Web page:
Not Too Important Moe Hamhead Fri, 09/01/2017 - 21:59 Permalink

Shit's about to get real.Tonight the flooding at the South Texas Project Nuclear Power Plant (2 NPP's) is expected to reach 50+ feet. The facility is only rated to 41 feet for flooding (and is high on the NRC shit list for a poorly run/designed NPP to begin with). They are facing over 9 feet of water pouring into every orifice over that 41 foot safety line.I seriously doubt the generators are anywhere near being dry, and even if, won't survive tonight's flooding if it gets that high. No power to the pumps, Fukushima 2.0 all over again. The radioactive hydrogen gas will build up faster than they can vent, and it will explode, taking the core with it. A week of no cooling water circulation to the Spent Fuel Pools and they will steam off the water and spontaneously catch fire. There's no putting that fire out.As they say, 'There's no athiests in a foxhole'. Whether you're religious or not, you'd better pray that water doesn't destroy that nuclear facility, otherwise the entire southern US will become a nuclear wasteland. Speaking of...I saw my first US radiation baby yesterday. If you don't know what that means, do a search for Chernobyl babies or depleted uranium babies. We're going to see a hell of a lot more, thanks to GE and Japan.

In reply to by Moe Hamhead

MK13 Not Too Important Fri, 09/01/2017 - 22:05 Permalink

Except US reactor design shuts down with help of gravity - unlike Russian ones. And US nuc boys did have 5 day head start of getting reactor cooled before any water breach, unlike Japanese Fuk up boys. My thought is - if something bad does happen at nuc plant in SE Texas, no one should build any - I seriously doubt any funny radioactive stuff will happen.

In reply to by Not Too Important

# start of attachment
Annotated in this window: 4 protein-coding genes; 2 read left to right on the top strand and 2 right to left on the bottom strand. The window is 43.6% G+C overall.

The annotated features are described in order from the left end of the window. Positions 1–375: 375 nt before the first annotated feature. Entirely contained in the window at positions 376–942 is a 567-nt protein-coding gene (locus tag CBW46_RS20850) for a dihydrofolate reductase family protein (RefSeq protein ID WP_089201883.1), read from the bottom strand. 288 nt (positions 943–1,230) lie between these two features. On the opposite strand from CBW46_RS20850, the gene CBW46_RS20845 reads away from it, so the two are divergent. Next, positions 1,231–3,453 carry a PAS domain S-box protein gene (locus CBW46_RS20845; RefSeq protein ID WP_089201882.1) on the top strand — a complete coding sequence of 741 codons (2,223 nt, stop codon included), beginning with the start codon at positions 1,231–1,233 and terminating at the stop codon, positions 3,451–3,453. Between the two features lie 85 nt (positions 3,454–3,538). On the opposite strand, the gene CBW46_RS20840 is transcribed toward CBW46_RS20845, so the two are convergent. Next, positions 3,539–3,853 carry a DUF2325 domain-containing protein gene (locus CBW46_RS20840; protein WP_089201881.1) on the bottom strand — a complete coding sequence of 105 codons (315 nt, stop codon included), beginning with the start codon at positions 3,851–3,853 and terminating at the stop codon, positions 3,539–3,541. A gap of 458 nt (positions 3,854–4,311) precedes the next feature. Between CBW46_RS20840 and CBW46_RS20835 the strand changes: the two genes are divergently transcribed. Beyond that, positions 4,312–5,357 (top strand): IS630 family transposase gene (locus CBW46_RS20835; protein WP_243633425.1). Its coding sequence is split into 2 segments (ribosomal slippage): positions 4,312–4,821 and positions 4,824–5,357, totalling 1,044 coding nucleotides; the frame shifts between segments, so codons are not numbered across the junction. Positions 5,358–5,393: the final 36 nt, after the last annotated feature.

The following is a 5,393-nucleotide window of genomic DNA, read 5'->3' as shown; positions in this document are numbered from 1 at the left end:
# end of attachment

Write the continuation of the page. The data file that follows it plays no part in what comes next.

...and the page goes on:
Not Too Important MK13 Fri, 09/01/2017 - 22:35 Permalink

They've been running both reactors at 100% through the entire time Harvey has been pounding the area. Probably to keep the power to all the referigeration needed for all the high-volatility chemical storage across Houston:'WARNING: “Credible threat of severe accident at two nuclear reactors” due to Hurricane Harvey — “Clear potential for major disaster” — Plant “could be overwhelmed by raging flood waters” — Officials refuse to provide public with information'… takes 30 hours to properly shut down the two NPP's at STP. If they lose all power, off it goes.It doesn't matter if they build any more. Every single one is going to fall apart to atmosphere, the radiation has been destroying the NPP containment since they were first lit off. 20-30+ years later, and it's just a matter of time/weather/war.Fukushima released - and is still releasing - millions of nuclear weapons worth of radiation. The US cannot survive that in Houston. Well, North America can't survive any of it for more than another 8 years or so...

In reply to by MK13

assistedliving (not verified) Lore Sat, 09/02/2017 - 08:23 Permalink

While the company has refused to give the full breakdown of chemicals stored on location...and you want me to go in there and put out that fire?Non merci (that's French for Go fuck yourself you French m/f'ers)

In reply to by Lore